13. Danby RK, Hik DS (2007) Responses of white spruce (Picea glauca) to experimental warming at a subarctic alpine treeline. Global Change Biology 13:437–451. DOI: 10.1111/j.1365-2486.2006.01302.x.CrossRefGoogle Scholar
  14. DHM (2008) Climatological records of Nepal 1995–2008. Department of Hydrology and Meteorology, Government of Nepal, Kathmandu.Google Scholar
  15. Ferrer-Castan D, Vetaas OR (2003) Floristic variation, chronological types and diversity: do they correspond at broad and local scales? Diversity and Distribution 9: 221–235. DOI: 10.1046/j.1472-4642.2003.00009.x.CrossRefGoogle Scholar
  16. Fu P, Rich PM (2002) A geometric solar radiation model with applications in agriculture and forestry. Computers and Electronics in Agriculture 37: 25–35. DOI: 10.1016/S0168-1699(02)00115-1.CrossRefGoogle Scholar
  17. Gallardo Cruz AJ, Pérez-García EA, Meave JA (2009) B-Diversity and vegetation structure as influenced by slope aspect and altitude in a seasonally dry tropical landscape. Landscape Ecology 24: 473–482. DOI: 10.1007/s10980-009-9332-1.CrossRefGoogle Scholar
  18. Harrison S, Davies KF, Safford HD, Viers JH (2006) Beta diversity and scale-dependence of the productivity-diversity relationship:a test in the Californian serpentine flora. Journal of Ecology 94: 110–117. DOI:10.1111/j.1365-2745.2005.01078.x.CrossRefGoogle Scholar
  19. Harrison S, Vellend M, Damschen EI (2011) ‘Structured’ beta diversity increases with climatic productivity in a classic dataset. Ecosphere 2: 1–13. DOI:10.1890/ES10-00095.1.CrossRefGoogle Scholar
  20. Haugo RD, Hall SA, Gray EM, et al. (2010) Influences of climate, fire, grazing, and logging on woody species composition along an elevational gradient in the eastern Cascades, Washington. Forest Ecology and Management 260: 2204–2213. DOI: 10.1016/j.foreco.2010.09.021.CrossRefGoogle Scholar
  21. Hawkins BA, Field R, Cornell HV, et al. (2003) Energy, water, and broad-scale geographic patterns of species richness. Ecology 84: 3105–3117. DOI: 10.1890/03-8006.CrossRefGoogle Scholar
  22. Hobbs RJ, Huenneke LF (1992) Disturbance, diversity, and invasion: implications for conservation. Conservation Biology 6: 324–337. DOI: 10.1046/j.1523-1739.1992.06030324.x.CrossRefGoogle Scholar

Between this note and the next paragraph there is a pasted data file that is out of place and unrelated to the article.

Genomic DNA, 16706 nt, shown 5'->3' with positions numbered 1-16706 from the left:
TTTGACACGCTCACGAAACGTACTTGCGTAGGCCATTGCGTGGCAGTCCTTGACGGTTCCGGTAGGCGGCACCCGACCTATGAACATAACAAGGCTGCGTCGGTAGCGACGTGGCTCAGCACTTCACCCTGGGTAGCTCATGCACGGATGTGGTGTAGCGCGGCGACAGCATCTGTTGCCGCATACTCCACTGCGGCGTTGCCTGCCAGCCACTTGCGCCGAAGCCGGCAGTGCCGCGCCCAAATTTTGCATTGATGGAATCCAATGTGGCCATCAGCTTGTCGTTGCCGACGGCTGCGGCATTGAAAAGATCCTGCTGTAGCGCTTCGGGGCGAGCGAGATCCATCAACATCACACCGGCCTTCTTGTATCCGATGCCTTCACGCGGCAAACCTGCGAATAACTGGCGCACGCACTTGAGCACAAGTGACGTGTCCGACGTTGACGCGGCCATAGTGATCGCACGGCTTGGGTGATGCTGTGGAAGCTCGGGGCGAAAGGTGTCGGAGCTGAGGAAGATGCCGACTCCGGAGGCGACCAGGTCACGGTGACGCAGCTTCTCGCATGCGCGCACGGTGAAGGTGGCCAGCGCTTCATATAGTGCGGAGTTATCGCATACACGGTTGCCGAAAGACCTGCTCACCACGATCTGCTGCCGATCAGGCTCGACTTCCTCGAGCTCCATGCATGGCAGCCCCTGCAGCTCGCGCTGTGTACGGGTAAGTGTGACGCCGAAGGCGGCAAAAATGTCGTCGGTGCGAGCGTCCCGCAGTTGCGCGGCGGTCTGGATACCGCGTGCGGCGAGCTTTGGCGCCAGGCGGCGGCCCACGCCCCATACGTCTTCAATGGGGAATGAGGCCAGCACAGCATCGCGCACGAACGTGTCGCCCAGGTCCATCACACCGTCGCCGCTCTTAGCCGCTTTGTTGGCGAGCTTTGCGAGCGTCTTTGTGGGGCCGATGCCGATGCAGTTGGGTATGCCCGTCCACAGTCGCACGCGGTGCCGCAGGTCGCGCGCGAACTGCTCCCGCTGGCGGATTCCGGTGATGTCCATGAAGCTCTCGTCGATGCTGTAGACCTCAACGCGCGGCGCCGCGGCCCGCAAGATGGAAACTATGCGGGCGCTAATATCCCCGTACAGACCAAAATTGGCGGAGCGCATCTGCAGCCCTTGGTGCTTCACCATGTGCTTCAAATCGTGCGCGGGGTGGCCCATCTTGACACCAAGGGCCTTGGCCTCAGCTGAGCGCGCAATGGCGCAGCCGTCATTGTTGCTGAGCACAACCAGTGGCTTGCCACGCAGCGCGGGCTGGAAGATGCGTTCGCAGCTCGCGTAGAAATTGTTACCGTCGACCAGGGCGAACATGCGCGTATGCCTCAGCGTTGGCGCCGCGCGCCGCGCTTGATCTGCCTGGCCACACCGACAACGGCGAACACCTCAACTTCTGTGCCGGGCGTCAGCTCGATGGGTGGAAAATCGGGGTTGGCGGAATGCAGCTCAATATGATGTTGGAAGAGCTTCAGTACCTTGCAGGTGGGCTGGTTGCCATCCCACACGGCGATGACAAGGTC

23. Hofgaard A (1997) Inter-relationships between treeline position, species diversity, land use and climate change in the central Scandes Mountains of Norway. Global Ecology and Biogeography Letter 6: 357–368. DOI: 10.2307/2997351.Google Scholar
  24. Holland PG, Steyne DG (1975) Vegetation responses to latitudinal variations in slope angle and aspect. Journal of Biogeography 2: 179–183. DOI: 10.2307/3037989.CrossRefGoogle Scholar
  25. ICIMOD (1995) Iso-climatic map of mean annual precipitation. International Centre for Integrated Mountain Development (ICIMOD), Kathmandu, Nepal.Google Scholar
  26. Jankowski JE, Ciecka AL, Meyer NY, et al. (2009) Diversity along environmental gradients: implications of habitat specialization in tropical montane landscapes. Journal of Animal Ecology 78: 315–327. DOI: 10.1111/j.1365-2656.2008.01487.x.CrossRefGoogle Scholar
  27. Jost L (2007) Partitioning diversity into independent alpha and beta components. Ecology 88: 2427–2439. DOI: 10.1890/06-1736.1.CrossRefGoogle Scholar
  28. Keller F, Goyette S, Beniston M (2005) Sensitivity analysis of snow cover to climate change scenarios and their impact on plant habitats in alpine terrain. Climatic Change 72: 299–319. DOI: 10.1007/s10584-005-5360-2.CrossRefGoogle Scholar
  29. Kraft NJB, Comita LS, Chase JM, et al. (2011) Disentangling the drivers of Beta-diversity along latitudinal and elevation gradients. Science 333: 1755–1758. DOI: 10.1126/science.1208584.CrossRefGoogle Scholar
  30. Kreutzmann H (2012) Pastoral practices in High Asia. Springer, Dordrecht Heidelberg.CrossRefGoogle Scholar
  31. McCune B, Grace JB (2002) Analysis of ecological communities. MjM Software, Glenden Beach, OR, USA.Google Scholar
  32. Mong CE, Vetaas OR (2006) Establishment of Pinus wallichiana on a Himalayan glacier foreland: stochastic distribution or safe sites? Arctic, Antarctic, and Alpine Research 38: 584–592. DOI: 10.1657/1523-0430(2006)38[584:EOPWOA]2.0.CO;2.CrossRefGoogle Scholar
  33. Moeslund JE, Arge L, Bøcher PK, et al. (2013) Topography as a driver of local terrestrial vascular plant diversity patterns. Nordic Journal of Botany 31: 129–144. DOI: 10.1111/j.1756-1051.2013.00082.x.CrossRefGoogle Scholar
  34. Mouquet N, Loreau M (2003) Community patterns in sourcesink metacommunities. American Naturalist 162: 544–557. DOI: 10.1086/378857.CrossRefGoogle Scholar
  35. Oke J (1987) Boundary layers climate. 2nd ed. Methuen & Co, New York, USA.Google Scholar
  36. Panthi MP, Chaudhary RP, Vetaas OR (2007) Plant species richness and composition in a Trans-Himalayan inner valley of Manang district, central Nepal. Himalayan Journal of Sciences 4: 57–64.Google Scholar
  37. Paulsen J, Weber UM, Körner C (2000) Tree growth near treeline: Abrupt or gradual reduction with altitude? Arctic, Antarctic, and Alpine Research 32: 14–20. DOI: 10.2307/1552405.CrossRefGoogle Scholar
  38. Pausas JG (1994) Species richness patterns in the understory of Pyrenean Pinus sylvestris forest. Journal of Vegetation Science 5: 517–524. DOI: 10.2307/3235978.CrossRefGoogle Scholar
  39. Polunin O, Stainton A (1984) Flowers of the Himalaya, Oxford University press, Oxford India Paperbacks, New Delhi.Google Scholar